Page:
Beauty and History in 80 Minutes: “Dontrell Who Kissed The Sea”

| Managing Scene Editor
Phillip Hamer

The cast of Dontrell Who Kissed The Sea, dressed as deities on a blue-lit stage (Phillip Hamer/ The Black Rep).

If you’re looking for a cultural experience in St. Louis this summer amidst games of die and brunch at Meshuggah’s, I highly recommend the Black Rep’s “Dontrell Who Kissed the Sea.” The Rep is putting it on through July 23 at Edison Theater, with performances nearly every day until the final show. 

The play centers around Dontrell, a young Black man living in Baltimore, the summer before he’s set to go to Johns Hopkins University. College, however, seems far from Dontrell’s mind after he has a dream about an ancestor who was lost during the Middle Passage. Dontrell becomes determined to venture out and find him, documenting his journey by narrating into an old-school tape recorder. 

Played by Christian Kitchens, Dontrell appears as a youthful, curious and lovable teen. It’s easy to become wrapped up in his journey, buoyed along by his enthusiasm and hopefulness. 

However, it’s really the rest of the cast, who each play multiple roles, that truly elevate the play into a compelling narrative about family and community. Dontrell’s mom, played by Lakesha Glover, had a command over the stage like none other I have seen. Though she is not a mother herself, Glover emoted worry, love and anger naturally and with conviction. 

About halfway through the performance, Glover delivered an emotional monologue to Dontrell about his future and her concern that his head isn’t in the right place, rising through fury and ending in soft tenderness. Though I wanted to sit with this scene and let it breathe, Kitchens butted in with a quip meant to be funny, but ended up cutting the moment short. 

Each supporting character — sister, mom, cousin, dad, friend, lover –– also plays a deity, humming and dancing to rhythmic music amidst blue, swirling light patterns meant to symbolize water. The costumes are gorgeous. Brightly-colored cloth and ornate headdresses worn over the character’s main costume turn into white, flowy dresses in the final scene. The set is minimalist, mostly wooden crates that act as anything from a TV to Dontrell’s bed.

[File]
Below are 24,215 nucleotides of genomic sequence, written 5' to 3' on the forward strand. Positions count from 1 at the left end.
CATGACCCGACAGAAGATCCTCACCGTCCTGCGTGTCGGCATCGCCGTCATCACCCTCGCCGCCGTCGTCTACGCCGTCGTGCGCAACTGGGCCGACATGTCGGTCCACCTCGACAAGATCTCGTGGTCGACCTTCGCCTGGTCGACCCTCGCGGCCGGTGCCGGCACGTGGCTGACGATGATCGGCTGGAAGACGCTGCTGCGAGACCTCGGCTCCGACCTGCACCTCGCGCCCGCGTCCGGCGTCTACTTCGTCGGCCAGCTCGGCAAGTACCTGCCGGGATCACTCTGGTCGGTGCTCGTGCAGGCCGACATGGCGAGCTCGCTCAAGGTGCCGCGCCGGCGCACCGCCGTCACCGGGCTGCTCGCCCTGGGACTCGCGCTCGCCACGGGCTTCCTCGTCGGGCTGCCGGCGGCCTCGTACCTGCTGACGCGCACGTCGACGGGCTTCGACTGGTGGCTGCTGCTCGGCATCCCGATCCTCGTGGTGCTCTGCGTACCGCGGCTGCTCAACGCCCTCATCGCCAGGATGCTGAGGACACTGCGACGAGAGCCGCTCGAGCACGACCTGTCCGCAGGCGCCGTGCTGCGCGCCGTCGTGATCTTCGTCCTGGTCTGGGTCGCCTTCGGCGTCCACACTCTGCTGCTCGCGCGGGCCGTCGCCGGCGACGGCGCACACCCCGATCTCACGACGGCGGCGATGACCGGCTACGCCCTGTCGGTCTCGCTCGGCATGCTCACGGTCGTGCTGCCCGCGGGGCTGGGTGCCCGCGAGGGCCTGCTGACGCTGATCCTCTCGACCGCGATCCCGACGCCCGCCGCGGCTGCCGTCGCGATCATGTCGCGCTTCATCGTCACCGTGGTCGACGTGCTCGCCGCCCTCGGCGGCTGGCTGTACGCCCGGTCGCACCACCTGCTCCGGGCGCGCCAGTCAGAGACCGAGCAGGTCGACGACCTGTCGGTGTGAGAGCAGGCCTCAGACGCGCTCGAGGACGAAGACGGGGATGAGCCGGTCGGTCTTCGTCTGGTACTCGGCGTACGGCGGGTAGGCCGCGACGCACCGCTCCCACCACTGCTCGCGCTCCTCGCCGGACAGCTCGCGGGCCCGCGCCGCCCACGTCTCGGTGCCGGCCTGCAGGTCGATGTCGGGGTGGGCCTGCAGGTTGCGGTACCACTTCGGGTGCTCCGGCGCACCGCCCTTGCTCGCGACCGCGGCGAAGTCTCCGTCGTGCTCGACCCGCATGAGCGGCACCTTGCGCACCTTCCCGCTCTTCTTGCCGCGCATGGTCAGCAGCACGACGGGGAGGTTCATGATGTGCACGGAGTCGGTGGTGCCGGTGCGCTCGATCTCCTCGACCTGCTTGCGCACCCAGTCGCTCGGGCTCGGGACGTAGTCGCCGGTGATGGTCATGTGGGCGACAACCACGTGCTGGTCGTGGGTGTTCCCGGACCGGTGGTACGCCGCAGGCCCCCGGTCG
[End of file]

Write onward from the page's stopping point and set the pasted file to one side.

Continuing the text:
I’m not going to lie — as the play moved between reality (Dontrell and his friend Robby chewing the fat) to fantasy (ghosts of the sea) — I was a little confused. The line between symbolic and make-believe was often blurred, and I wasn’t always sure which things I should draw meaning from and which I should simply take at face value. However, the mild confusion didn’t really take away from the emotional experience of the play. 

Phillip Hamer

Dontrell, played by Christian Kitchens (left) and his friend Robby (Mehki Mitchell).

The show was peppered with humorous one-liners, mostly from Robby (Mehki Mitchell), but also with quips from sister Danelle, played by Lucia Graff, and dad, Olajuwon Davis. I found myself chuckling (not a “saw a funny tik tok snort,” but real laughter) throughout the performance. I also had chills during some of the more tender, sensual moments, and during one particularly moving scene was close to tears. 

After the play ended, the actors came back out for a question-and-answer session with the audience. This, hands down, was the worst part of the experience. Not because the answers were bad, but because the questions were. Sometimes, it’s best not to hear others’ interpretations of art. One middle-aged white man decided this was the perfect time to wax about his time teaching at an “African-American school,” where kids had “loud mothers, who some called angry” (but he didn’t, of course) and “absent fathers.” 

Another woman questioned if maybe Dontrell’s quest was a search for masculinity that he couldn’t draw from his father, since his mother wouldn’t “submit” to her husband. After a few minutes of this, I had to plug my ears in order to maintain my sanity. The actors responded gracefully, however, producing nuanced and thoughtful answers that drew focus back to the main points of family, history and race. 

Overall, I would highly recommend finding a night (or an afternoon!) to see “Dontrell Who Kissed the Sea.” It’s a lovely way to spend 80 minutes, and it can easily fit into a weekday evening or weekend afternoon. Tickets can be purchased with a student discount at the Black Rep website. 

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